It’s affecting your self- esteem and wrecking your peace of mind, so here’s how to stop perfectionism.
Lots of us expect perfection of ourselves, while knowing we can’t really achieve it. If that applies to you, it may be seriously affecting your mental health. Perfectionism Has been shown to be linked to depression anxiety, eating disorders and suicide risk – and women are most likely to struggle with it, says psychologist Honor Newman,author of Killing the Perfectionist Within (Balboa Press Au, £12.99). ‘Perfectionism is about striving to meet a certain standard that you deem as flawless,’ she says. ‘If you throw gender into the mix, the “perfect female persona in western culture is often viewed as perpetually nice and accommodating, meek and gentle. Society Tends to dole out negative feedback to women who express qualities that don’t fit this ideal, such as assertiveness, anger,power and gregariousness. ’
1.ASPIRE TO BE AVERAGE
‘Imagine feeling no pressure to be anything but yourself,’ says Newman. ‘Comfortable in your own skin, at peace with your life, despite its flaws and imperfections. Wouldn’t That feel glorious, to just be free? To feel good about you? That’s what you can feel if you embrace your averageness.’ Newman suggests writing a paragraph about what being average means – along the lines of Tm okay-looking and have a few people interested in me or I’m in a committed relationship…’. It might feel uncomfortable to start with, but when we let go of impossible ideals and feel grateful for what we have, the effect can be liberating.
2.IMPROVE YOUR SELF-TALK
The way you talk to yourself in the privacy of your own mind has a huge influence on who you are and how you experience the world. Negative self-talk makes you feel bad, positive self-talk makes you feel better. And it’s within your power to change your self-talk. ‘Spend 15 minutes a day talking to yourself as though you were giving a pep talk to a person who is very dear to you,’ says Newman. ‘Journal about how you feel in the hours afterwards. Make this a regular weekly practice.’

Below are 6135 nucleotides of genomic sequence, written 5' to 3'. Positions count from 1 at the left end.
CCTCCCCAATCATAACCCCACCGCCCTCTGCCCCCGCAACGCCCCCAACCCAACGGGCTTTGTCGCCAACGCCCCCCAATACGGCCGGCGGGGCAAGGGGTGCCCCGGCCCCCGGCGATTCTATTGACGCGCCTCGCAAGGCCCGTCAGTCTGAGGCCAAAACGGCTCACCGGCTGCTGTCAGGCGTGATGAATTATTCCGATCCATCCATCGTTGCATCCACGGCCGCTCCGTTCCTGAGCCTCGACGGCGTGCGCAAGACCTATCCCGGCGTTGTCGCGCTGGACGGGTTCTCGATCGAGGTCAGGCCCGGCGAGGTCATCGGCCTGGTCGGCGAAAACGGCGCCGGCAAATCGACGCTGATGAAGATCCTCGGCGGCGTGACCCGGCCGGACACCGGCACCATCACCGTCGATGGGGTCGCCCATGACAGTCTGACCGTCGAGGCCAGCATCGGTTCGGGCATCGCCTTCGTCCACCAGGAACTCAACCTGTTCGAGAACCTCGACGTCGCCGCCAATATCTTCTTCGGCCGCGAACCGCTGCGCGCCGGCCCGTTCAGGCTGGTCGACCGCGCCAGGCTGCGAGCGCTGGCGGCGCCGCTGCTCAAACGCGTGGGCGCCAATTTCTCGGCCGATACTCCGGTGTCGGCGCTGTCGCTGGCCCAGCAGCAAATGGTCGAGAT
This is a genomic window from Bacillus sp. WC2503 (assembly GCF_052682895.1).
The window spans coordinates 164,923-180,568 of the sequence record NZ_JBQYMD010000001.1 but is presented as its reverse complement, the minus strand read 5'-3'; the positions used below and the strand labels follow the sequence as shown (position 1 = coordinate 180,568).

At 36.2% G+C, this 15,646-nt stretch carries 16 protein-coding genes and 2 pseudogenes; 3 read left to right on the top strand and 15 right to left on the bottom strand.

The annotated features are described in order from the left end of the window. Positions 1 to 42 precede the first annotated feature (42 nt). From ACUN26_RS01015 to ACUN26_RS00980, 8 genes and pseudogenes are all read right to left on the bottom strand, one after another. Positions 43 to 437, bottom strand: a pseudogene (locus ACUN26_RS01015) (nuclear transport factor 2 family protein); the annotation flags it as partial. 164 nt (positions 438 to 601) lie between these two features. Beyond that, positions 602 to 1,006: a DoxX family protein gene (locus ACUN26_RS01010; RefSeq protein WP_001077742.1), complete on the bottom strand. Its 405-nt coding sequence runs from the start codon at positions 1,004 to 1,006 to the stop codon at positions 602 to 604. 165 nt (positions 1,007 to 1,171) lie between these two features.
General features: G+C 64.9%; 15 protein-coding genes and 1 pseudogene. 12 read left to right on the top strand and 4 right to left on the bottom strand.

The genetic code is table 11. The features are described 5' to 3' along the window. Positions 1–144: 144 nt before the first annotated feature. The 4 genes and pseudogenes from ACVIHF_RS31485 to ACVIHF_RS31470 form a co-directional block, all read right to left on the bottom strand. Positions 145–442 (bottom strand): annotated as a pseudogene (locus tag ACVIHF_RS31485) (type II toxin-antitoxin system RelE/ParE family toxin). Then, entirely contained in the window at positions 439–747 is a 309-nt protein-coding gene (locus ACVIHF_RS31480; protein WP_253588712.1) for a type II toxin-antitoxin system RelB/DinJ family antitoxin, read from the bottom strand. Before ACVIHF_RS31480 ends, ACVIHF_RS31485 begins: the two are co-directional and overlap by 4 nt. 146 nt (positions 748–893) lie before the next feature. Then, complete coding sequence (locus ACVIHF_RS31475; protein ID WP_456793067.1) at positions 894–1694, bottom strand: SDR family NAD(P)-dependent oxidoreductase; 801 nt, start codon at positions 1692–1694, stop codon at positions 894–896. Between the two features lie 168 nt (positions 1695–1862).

STOP TRYING TO BE PERFECT Photo Gallery
Accepting who you are is of great importance for inner happiness. Newman suggests choosing a quiet place and reflecting honestly on what you’re really like – friendly, outgoing, neurotic, messy. Consider which traits you see as strengths and which you think are weaknesses. ‘Now,says Newman, ‘imagine putting those weaknesses inside a circle. Next, imagine the circle glowing with light inside and out. Breathe deeply and focus on this circle for a minute or so. Try not to judge it. Imagine drawing this circle into your heart and your heart allowing this circle in and embracing it like a hug. Practise this whenever you’re feeling down on yourself.’
4. BOOST YOUR BODY IMAGE
Perfectionism has been found to have a link with anorexia nervosa, bulimia, binge eating disorders and extreme weight and shape concerns. ‘In fact, of all the psychological issues people have, research has shown perfectionism to have the strongest link with eating disorders,’ says Newman. But even if your body-image issues aren’t this severe worrying about your physical flaws can drag you down daily. Consider all the ‘imperfections’ you believe your body to have – moles, gaps between teeth, and soon. Don’t make judgements; see them as unique features that make you the person you are, advises Newman.
5. GET SOME R&R
Looking after yourself physically can make a big difference to how you feel. When you’re stressed and tired, it’s hard to feel positive about anything, including yourself. Prioritise Rest – it’s a necessity, not a luxury. So book that yoga class or massage.
Each issue, we bring you the best advice from the self-help classics
This month, we look at The Chimp Paradox by Prof Steve Peters (Vermilion, £12.99) In a nutshell: We may be living in the 21st century, but we still have an ‘inner chimp’ – a fast-thinking,emotional part of the brain that responds instinctively to situations, even if the rational, ‘human’ part of the brain says something else. This book takes a scientific look at the structure of the brain, then explains how it affects your thoughts and feelings – and how you can manage them. A nugget: ‘You’re not responsible for the nature of your Chimp, but you are for managing it.’
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